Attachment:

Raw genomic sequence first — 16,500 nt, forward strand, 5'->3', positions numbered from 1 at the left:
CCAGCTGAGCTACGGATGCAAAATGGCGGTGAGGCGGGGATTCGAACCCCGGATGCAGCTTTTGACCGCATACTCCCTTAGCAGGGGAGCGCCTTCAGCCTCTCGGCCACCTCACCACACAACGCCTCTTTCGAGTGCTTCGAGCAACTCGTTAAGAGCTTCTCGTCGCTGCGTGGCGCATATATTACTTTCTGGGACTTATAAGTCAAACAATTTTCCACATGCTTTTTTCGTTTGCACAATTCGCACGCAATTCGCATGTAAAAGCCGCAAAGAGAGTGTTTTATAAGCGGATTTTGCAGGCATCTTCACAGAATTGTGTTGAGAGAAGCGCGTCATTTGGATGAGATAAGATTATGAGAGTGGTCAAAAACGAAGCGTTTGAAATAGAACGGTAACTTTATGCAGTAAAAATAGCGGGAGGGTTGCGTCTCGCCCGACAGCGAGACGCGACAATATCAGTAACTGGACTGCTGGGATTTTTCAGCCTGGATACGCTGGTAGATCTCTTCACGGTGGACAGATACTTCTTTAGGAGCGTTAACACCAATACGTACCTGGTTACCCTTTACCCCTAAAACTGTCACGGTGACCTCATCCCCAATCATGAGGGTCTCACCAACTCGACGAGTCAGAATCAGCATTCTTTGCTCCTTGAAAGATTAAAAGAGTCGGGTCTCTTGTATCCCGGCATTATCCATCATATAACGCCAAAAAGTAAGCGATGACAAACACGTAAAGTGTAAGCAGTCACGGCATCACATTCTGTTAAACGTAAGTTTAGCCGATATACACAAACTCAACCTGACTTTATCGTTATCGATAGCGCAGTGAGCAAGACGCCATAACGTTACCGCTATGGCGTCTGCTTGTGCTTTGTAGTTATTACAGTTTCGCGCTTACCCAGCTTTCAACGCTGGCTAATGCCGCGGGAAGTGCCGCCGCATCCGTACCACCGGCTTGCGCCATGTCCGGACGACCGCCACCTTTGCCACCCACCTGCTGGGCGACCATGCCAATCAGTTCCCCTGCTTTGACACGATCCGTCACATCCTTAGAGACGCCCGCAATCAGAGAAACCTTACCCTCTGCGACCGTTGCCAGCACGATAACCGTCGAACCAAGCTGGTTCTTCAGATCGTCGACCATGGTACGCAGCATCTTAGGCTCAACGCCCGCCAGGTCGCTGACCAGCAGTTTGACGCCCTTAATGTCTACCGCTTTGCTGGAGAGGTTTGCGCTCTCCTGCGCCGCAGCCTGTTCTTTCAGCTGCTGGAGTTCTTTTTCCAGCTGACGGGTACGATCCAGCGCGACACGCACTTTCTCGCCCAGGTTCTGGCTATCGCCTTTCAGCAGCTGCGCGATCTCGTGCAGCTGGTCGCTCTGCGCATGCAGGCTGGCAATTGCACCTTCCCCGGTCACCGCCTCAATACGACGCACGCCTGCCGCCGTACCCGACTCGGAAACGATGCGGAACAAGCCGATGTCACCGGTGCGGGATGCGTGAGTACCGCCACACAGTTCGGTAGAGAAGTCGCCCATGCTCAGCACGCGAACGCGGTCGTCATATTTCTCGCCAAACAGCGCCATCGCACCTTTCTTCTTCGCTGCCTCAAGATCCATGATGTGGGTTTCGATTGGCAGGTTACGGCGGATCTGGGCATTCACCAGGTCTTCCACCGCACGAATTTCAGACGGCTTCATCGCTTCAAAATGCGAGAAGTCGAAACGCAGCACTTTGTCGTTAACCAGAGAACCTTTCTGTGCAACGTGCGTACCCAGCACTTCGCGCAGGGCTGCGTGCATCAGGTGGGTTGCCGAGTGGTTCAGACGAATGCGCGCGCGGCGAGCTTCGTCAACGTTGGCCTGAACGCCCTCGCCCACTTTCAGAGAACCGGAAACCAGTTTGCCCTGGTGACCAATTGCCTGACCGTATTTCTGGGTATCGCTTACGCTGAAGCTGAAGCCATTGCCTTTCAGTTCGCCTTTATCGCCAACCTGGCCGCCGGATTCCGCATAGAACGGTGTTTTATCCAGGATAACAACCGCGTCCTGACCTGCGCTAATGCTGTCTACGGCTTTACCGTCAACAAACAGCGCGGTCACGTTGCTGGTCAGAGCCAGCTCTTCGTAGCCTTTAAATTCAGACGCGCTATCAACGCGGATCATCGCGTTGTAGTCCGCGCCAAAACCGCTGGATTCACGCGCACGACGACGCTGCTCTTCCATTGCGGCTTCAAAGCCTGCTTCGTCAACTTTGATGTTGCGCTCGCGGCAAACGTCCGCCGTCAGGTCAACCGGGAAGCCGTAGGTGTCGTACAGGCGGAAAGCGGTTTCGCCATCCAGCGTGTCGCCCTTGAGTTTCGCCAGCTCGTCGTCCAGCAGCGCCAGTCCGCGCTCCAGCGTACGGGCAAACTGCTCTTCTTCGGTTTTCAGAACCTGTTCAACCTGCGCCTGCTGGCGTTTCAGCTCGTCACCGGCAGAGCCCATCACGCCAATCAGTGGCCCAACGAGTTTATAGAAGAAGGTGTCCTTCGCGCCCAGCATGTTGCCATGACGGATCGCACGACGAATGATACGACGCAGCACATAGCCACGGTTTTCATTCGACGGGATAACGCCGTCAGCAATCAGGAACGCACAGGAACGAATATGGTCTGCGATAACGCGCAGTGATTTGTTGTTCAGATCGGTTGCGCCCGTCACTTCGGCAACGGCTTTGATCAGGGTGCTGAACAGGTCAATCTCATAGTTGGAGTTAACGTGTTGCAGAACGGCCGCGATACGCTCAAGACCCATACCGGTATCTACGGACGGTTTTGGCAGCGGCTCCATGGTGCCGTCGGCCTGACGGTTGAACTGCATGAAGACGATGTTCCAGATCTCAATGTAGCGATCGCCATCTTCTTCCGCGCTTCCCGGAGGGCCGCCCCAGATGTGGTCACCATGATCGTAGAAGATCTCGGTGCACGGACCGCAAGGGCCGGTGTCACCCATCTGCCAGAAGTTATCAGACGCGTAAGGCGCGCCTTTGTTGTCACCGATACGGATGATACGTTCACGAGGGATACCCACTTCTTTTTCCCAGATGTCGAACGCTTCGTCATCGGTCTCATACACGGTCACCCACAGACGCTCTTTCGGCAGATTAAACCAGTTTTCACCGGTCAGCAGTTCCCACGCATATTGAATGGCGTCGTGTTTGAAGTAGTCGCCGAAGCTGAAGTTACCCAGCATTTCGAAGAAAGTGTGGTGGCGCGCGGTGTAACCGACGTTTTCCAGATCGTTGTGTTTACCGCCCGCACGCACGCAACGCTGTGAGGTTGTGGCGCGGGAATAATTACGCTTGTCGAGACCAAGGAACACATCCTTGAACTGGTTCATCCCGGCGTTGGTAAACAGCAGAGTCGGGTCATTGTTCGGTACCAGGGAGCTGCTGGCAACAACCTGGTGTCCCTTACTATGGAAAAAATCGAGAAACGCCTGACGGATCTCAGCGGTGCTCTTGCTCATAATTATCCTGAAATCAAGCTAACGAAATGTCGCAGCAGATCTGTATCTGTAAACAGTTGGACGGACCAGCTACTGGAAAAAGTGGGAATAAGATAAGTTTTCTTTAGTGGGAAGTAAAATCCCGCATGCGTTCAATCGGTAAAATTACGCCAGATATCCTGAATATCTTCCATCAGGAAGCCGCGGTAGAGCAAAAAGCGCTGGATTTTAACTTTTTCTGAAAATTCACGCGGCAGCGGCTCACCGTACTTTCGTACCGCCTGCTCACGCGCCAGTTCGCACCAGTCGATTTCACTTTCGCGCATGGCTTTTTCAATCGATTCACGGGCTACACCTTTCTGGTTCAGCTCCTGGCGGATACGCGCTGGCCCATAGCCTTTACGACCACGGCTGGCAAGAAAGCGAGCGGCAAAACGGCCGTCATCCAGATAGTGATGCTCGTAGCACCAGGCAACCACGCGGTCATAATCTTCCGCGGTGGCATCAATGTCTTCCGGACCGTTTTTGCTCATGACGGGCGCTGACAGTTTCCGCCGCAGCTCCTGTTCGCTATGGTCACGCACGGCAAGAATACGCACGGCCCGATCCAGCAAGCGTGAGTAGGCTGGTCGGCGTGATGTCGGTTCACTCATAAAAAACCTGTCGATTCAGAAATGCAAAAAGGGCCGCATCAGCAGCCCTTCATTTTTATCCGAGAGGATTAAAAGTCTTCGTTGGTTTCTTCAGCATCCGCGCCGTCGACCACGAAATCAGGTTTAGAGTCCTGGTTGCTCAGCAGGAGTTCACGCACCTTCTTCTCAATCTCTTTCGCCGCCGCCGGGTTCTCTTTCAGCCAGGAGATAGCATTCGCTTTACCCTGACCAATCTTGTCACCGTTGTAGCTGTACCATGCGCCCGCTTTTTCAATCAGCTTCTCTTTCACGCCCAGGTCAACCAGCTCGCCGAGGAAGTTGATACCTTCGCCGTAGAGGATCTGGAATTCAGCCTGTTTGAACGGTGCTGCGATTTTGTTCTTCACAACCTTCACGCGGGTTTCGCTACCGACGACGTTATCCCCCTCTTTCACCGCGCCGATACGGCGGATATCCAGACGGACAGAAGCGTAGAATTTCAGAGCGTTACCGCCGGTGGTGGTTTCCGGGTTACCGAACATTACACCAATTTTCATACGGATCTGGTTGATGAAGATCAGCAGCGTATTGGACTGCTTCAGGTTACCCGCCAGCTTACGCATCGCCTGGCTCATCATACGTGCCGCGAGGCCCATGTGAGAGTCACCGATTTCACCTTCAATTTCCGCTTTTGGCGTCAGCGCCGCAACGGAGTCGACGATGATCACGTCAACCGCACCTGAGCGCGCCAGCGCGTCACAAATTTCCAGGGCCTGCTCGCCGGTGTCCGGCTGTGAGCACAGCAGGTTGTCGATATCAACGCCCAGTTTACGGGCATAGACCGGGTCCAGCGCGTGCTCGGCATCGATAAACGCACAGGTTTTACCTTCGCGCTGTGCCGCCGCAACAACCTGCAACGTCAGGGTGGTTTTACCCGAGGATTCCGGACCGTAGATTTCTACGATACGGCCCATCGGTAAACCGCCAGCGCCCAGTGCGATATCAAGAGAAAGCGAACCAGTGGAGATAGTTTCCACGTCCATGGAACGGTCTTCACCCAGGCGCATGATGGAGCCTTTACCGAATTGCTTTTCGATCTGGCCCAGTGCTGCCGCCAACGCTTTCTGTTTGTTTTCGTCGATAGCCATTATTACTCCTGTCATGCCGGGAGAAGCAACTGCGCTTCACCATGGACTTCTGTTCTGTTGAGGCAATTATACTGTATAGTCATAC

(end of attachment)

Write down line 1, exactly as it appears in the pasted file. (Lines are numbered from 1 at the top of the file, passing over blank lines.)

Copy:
Raw genomic sequence first — 16,500 nt, forward strand, 5'->3', positions numbered from 1 at the left: